Auto industry to exert pressure on Japan over value of yen

The United States and the international community need to pressure Japan over the value of the yen.

General Motors Corp., Ford Motor Co. and Chrysler LLC said the weakened yen has given companies such as Toyota Motor Corp., Nissan Motor Co., and Honda Motor Co. subsidies of $4,000 (2,806 EUR) to $12,000 (8,419 EUR) in profit per vehicle at a time when Japan's home automobile market has been sluggish.

"To me, there's absolutely no doubt that Japan has been managing its currency," said Mustafa Mohatarem, GM's chief economist, citing estimates the yen is undervalued by 20 to 25 percent. "It's a fiction to believe that Japan's currency in any respects reflects market conditions."

To address Japan, the automakers said the International Monetary Fund should act upon new principles announced earlier this year to monitor, assess and report on member exchange-rate policies.

Broadening their argument, the Detroit officials said the misalignment of Japan's currency could also create disruptions for financial markets. Their remarks followed meetings in Washington of the World Bank and the IMF, where the head of the IMF said the global economy faces a period of uncertainty.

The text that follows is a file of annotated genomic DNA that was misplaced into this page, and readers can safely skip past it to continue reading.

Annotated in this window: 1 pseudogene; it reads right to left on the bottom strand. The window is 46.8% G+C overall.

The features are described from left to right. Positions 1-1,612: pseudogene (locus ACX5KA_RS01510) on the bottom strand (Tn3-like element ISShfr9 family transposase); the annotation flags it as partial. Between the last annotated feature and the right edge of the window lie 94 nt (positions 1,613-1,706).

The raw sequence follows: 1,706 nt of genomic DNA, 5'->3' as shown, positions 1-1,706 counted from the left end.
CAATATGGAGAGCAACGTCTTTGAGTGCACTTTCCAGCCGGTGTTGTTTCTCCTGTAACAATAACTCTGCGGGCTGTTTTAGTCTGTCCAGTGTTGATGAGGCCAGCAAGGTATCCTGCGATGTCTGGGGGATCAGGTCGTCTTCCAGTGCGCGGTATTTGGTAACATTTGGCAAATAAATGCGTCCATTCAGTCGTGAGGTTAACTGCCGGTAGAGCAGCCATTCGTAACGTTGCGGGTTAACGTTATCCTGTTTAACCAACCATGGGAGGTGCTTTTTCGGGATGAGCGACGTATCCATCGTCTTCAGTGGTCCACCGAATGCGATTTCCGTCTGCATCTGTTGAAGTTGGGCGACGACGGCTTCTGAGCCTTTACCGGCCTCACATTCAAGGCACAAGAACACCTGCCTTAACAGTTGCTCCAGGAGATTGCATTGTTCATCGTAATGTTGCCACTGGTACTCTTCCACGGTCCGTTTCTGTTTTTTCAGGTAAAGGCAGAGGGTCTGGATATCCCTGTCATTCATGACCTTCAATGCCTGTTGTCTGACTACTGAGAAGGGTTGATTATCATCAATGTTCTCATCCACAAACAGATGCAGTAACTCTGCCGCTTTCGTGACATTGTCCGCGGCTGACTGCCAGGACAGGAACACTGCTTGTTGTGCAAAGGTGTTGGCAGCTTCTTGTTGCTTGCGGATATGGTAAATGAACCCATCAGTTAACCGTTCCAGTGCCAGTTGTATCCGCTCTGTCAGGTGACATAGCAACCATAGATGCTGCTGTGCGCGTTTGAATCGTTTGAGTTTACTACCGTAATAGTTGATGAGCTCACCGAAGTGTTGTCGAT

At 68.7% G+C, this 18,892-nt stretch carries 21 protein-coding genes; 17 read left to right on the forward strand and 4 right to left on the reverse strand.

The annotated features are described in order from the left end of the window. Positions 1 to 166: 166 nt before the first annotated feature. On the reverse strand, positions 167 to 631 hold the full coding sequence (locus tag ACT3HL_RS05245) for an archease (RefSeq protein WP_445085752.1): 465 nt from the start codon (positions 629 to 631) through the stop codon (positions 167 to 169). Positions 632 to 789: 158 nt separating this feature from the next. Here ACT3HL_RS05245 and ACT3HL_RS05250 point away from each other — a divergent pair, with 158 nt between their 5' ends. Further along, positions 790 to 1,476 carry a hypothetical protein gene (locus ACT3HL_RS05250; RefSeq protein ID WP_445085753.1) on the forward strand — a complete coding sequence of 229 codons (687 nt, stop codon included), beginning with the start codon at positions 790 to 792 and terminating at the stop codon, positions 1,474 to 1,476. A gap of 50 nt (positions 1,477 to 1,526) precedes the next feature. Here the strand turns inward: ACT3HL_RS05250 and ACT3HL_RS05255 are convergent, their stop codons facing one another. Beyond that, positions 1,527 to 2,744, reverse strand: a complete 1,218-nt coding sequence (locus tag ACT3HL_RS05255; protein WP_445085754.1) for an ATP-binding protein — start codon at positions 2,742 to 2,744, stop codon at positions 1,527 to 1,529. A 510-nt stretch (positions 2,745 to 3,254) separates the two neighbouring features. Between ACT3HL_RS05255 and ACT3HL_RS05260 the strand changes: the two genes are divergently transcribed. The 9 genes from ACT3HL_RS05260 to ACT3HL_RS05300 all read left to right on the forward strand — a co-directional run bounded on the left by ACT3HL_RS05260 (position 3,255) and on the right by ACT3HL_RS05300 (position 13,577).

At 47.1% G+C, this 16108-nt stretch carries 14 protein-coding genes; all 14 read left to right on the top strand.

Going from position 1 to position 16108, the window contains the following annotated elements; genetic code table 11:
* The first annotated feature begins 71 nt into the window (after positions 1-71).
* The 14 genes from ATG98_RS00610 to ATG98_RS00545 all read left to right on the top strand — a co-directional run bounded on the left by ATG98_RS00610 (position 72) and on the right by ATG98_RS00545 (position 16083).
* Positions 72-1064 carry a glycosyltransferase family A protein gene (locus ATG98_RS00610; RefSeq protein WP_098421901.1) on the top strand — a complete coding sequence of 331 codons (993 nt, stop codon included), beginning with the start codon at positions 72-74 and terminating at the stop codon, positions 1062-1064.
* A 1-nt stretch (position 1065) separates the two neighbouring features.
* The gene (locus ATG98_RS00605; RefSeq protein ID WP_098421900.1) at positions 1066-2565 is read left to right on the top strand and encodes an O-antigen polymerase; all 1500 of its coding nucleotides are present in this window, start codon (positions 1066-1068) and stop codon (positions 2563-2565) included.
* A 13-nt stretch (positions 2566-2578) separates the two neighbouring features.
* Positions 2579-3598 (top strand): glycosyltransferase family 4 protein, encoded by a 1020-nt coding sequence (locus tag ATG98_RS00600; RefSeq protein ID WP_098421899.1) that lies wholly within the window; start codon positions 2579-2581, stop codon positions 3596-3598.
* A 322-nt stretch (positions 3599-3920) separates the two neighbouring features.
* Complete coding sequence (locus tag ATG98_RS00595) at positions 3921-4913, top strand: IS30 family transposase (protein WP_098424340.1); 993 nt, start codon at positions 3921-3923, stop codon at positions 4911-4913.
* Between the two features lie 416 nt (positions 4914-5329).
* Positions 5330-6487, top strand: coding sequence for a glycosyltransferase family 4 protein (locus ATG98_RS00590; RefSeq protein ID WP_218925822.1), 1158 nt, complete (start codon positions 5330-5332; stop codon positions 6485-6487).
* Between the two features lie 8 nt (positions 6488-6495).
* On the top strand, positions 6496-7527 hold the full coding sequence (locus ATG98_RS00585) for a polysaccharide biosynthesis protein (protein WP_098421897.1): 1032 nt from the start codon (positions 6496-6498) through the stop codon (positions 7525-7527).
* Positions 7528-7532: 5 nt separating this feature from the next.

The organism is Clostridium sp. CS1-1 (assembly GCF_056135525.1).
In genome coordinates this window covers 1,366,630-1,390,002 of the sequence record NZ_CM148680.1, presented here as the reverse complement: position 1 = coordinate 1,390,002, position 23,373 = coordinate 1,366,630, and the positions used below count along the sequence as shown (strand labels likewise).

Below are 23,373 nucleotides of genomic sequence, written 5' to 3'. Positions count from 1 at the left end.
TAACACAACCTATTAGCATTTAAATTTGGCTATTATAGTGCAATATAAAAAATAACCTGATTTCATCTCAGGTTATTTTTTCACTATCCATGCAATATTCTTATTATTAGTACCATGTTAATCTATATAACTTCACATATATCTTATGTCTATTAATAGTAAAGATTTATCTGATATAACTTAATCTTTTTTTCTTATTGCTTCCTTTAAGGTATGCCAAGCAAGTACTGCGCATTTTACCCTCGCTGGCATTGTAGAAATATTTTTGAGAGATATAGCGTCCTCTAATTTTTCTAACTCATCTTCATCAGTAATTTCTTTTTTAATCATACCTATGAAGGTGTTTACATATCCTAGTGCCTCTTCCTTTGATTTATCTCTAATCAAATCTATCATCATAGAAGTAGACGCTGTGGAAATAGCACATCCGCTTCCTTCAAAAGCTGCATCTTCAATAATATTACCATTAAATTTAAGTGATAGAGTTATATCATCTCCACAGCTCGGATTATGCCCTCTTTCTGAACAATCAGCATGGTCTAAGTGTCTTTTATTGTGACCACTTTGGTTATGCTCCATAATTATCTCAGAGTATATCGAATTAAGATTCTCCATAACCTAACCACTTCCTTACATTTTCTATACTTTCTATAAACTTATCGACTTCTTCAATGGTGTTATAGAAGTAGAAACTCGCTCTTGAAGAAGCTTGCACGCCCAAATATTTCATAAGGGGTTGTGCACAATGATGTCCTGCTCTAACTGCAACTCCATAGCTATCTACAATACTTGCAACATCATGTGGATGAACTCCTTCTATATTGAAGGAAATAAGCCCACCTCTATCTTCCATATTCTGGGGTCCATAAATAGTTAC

The Bush administration has said the Japanese government has not intervened to influence the value of its currency since 2004.

William C. Duncan, general director of the Washington office of the Japan Automobile Manufacturers Association, declined to comment on the Japanese government's exchange-rate policy. But he said about two-thirds of the vehicles sold by Japanese automakers in the U.S. "are produced in North America and are not significantly affected by currency fluctuations."

Domestic automakers counter that the U.S. has been a profitable market for Japanese companies at a time when sales on their home turf have been stagnant. Ellen Hughes-Cromwick, Ford's chief economist, said Japan was expected to export an estimated 2.2 million vehicles in 2007, or about twice as many vehicles as in 1996.

"It has helped to prop up their crumbling home market, where auto sales have been falling rather consistently for more than three years," she said.

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Author`s name Angela Antonova